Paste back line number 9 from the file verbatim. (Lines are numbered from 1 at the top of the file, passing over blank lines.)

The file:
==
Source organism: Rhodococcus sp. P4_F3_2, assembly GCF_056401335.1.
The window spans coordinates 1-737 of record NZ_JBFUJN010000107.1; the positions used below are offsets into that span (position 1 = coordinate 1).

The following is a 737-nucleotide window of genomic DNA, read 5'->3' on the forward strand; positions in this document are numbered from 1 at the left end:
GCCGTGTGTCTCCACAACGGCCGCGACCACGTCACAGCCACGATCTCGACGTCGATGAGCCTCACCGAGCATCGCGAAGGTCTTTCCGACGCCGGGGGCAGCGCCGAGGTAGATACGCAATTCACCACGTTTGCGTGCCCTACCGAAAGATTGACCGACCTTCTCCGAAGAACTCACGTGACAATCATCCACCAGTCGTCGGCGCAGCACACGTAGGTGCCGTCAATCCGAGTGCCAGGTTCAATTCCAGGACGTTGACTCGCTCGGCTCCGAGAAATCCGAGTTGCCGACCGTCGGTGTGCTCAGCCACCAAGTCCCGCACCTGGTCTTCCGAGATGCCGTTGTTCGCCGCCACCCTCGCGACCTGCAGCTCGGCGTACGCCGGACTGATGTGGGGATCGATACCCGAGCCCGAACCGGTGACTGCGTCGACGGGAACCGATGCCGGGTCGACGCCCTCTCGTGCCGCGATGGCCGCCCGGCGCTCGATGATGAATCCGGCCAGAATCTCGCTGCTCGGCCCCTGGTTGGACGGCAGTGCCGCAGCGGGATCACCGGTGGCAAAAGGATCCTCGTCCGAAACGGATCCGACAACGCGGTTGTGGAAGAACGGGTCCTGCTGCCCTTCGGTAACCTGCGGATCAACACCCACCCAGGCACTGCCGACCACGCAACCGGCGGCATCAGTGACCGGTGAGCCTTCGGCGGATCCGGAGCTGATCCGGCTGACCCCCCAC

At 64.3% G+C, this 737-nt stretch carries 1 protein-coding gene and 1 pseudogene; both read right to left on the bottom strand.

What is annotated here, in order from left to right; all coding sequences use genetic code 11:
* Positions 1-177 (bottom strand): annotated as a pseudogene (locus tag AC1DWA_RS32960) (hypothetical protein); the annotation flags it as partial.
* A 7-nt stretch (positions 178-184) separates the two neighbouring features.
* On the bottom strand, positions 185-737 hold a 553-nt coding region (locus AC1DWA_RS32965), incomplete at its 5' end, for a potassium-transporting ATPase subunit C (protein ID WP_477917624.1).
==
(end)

* On the bottom strand, positions 185-737 hold a 553-nt coding region (locus AC1DWA_RS32965), incomplete at its 5' end, for a potassium-transporting ATPase subunit C (protein ID WP_477917624.1).